To see how she's been able to overcome adversity, just with life and things that she has ahead of her, it's just inspiring. —Detective Ed Malm
RIVERTON — Kendra Muller says she was always an independent kid until a freak accident paralyzed her a year ago.
It's been tough for the 14-year-old, who who loved to run, play soccer and set a fast pace for fun with her friends, to now ask for help with things that were simple in the past.
On Friday, she got a lift from some new friends — members of the local police precinct — who stepped up to restore some of that independence she lost.
With the rip of some police tape stretched across the door, Kendra officially had a renovated bathroom to accommodate her mobility in a wheelchair.
She said the biggest help will be the open shower. "Before there was a big lip so I couldn't roll my wheelchair in and take a shower," she said. "I couldn't be independent in doing a normal thing that everybody needs to do."
Kendra can roll right up to the sink, too, without bumping her legs and wheelchair against the cabinet under the sink. "I couldn't really reach the sink because there was a cabinet below, but now, I can go right up to it and turn on the water," she said.
Kendra was paralyzed a year ago this month when she piled into a hammock with four friends and a brick support column crumbled on top of her. She broke her spine, ribs, neck, collar bone and shoulder blades. She spent the summer at Primary Children's Medical Center. The first part of her stay she couldn't talk and was on a ventilator, but she improved quickly.
Today, she perseveres with this positive attitude: "Not to take what you have for granted because it can all change," she said, describing her outlook. "Some people always have it worse off than you. So, really not to complain."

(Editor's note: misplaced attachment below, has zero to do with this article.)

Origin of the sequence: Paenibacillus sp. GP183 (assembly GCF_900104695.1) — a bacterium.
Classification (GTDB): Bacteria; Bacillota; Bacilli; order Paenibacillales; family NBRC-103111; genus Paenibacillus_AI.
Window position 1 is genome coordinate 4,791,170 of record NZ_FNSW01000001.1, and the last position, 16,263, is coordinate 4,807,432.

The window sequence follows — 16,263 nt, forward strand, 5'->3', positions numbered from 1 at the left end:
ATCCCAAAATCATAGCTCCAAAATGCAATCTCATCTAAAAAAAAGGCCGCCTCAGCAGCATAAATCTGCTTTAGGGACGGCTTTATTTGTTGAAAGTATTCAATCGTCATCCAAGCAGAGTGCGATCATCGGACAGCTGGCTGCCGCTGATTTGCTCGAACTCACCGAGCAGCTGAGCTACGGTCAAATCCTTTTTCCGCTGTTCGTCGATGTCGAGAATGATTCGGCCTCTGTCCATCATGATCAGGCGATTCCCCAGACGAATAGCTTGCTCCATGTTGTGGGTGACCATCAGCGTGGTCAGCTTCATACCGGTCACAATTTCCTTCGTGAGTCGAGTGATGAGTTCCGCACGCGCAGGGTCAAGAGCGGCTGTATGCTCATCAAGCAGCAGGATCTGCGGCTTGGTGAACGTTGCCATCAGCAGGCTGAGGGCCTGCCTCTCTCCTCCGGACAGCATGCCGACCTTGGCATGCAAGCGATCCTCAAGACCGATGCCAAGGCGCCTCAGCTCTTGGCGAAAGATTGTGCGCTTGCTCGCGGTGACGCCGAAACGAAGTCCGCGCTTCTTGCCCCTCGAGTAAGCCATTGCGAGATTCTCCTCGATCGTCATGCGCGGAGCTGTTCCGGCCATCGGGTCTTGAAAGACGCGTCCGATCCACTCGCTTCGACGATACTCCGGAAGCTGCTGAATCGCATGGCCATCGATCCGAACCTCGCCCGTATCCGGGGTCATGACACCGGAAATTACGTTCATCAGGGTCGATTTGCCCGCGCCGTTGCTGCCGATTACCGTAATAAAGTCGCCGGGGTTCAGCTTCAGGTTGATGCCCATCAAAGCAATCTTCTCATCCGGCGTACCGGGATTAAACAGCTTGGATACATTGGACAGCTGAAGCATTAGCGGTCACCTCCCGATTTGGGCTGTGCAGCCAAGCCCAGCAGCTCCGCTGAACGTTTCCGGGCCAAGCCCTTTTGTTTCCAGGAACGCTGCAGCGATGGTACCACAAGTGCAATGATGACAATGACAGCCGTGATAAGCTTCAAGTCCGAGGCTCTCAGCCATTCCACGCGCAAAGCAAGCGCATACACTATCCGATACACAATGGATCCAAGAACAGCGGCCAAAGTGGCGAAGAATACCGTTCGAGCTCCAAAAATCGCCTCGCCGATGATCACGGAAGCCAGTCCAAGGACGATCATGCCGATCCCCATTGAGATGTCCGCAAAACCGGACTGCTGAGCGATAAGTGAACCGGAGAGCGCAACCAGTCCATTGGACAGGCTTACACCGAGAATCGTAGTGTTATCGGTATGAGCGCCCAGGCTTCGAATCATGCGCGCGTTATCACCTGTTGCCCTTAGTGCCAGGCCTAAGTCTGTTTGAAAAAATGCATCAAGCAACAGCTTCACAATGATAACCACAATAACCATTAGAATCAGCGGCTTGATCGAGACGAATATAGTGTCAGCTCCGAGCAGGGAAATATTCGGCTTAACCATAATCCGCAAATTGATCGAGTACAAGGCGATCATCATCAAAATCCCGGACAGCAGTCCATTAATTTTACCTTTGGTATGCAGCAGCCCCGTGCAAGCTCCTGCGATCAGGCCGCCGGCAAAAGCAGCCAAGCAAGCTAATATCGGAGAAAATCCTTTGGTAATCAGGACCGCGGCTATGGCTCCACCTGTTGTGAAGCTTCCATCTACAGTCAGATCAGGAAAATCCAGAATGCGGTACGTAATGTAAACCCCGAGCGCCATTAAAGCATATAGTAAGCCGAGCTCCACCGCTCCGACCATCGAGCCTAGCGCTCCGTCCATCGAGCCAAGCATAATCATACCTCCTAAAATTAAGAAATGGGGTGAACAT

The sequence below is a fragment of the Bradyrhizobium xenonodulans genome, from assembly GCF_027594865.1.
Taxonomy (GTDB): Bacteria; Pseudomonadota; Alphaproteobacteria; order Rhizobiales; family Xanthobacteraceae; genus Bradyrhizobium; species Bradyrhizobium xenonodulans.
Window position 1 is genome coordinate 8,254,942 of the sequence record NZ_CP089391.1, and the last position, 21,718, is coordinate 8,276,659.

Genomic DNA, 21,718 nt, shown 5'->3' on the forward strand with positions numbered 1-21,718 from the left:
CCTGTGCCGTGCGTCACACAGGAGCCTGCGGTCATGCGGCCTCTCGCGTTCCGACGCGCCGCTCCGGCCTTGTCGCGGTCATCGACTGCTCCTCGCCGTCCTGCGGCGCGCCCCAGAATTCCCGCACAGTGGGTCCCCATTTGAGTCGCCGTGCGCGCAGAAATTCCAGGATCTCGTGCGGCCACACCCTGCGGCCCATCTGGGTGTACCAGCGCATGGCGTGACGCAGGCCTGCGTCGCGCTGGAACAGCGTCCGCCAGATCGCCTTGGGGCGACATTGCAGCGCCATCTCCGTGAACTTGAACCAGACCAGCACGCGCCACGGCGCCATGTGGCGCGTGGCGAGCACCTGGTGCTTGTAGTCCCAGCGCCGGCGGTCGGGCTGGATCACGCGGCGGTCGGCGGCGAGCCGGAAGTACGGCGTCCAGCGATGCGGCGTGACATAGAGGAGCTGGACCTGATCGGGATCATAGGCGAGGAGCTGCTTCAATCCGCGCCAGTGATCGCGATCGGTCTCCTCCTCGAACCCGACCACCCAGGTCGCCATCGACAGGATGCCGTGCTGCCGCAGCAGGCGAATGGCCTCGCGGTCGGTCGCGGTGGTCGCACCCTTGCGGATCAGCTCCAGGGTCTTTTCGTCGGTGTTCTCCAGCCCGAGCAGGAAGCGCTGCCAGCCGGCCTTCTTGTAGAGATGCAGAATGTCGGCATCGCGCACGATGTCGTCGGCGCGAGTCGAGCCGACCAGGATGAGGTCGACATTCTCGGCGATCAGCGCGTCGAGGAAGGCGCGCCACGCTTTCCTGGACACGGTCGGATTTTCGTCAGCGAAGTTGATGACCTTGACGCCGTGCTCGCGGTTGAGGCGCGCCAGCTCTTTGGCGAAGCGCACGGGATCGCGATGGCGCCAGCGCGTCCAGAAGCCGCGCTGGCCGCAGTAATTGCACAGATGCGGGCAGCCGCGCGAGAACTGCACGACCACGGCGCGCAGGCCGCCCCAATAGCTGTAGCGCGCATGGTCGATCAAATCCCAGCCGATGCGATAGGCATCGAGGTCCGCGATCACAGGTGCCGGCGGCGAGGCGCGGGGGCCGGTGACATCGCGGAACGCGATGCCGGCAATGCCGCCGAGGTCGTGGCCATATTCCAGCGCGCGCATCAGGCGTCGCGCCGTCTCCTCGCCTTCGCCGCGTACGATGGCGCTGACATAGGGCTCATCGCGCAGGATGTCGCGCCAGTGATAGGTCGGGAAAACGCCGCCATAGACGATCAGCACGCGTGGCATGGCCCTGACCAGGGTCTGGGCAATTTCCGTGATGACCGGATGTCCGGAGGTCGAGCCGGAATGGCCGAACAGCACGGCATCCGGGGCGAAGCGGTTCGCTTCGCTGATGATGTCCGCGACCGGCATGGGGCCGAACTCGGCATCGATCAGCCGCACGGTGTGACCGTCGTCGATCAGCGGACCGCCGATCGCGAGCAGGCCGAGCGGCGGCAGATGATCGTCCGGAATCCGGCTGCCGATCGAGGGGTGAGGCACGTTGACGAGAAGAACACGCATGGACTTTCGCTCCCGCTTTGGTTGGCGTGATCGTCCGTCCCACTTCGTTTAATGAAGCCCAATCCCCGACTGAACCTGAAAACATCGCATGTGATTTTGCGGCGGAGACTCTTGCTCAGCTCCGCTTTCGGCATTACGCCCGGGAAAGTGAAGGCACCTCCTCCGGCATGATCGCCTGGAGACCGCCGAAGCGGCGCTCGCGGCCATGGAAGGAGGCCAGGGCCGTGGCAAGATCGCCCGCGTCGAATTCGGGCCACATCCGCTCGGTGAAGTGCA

Kendra still has the use of her arms, and she's thankful for that. She goes to therapy two times a week to keep getting stronger.
The Riverton Precinct of the Unified Police Department raised more than $15,000 for the project with the help of Oquirrh Hills Middle School and local businesses.
"It's fun to be part of trying to make a difference,” said Rod Norton, precinct chief.
They regularly help several families during the Christmas holiday with their Holiday Heroes program. When they heard about Kendra and the unique challenges she faced, physically and financially, they got involved.
"It tugged on all of our heartstrings," Norton said. "So we took what was just a small effort and reached out to the businesses and the middle school and asked them to help with something more significant this year."
After they raised the money, the police officers worked with Utah's Heart 2 Home Foundation for its expertise with the bathroom renovations.
Detective Ed Malm is pretty sure the police officers got just as much satisfaction out of their new friendships as Kendra and her family.
"To see how she's been able to overcome adversity, just with life and things that she has ahead of her, it's just inspiring," Malm said.
The family expressed appreciation to everyone who has stepped up to help.
This year, Kendra said she plans to get back to her normal said she plans to "party with my friends, go to some camps and stuff like that."
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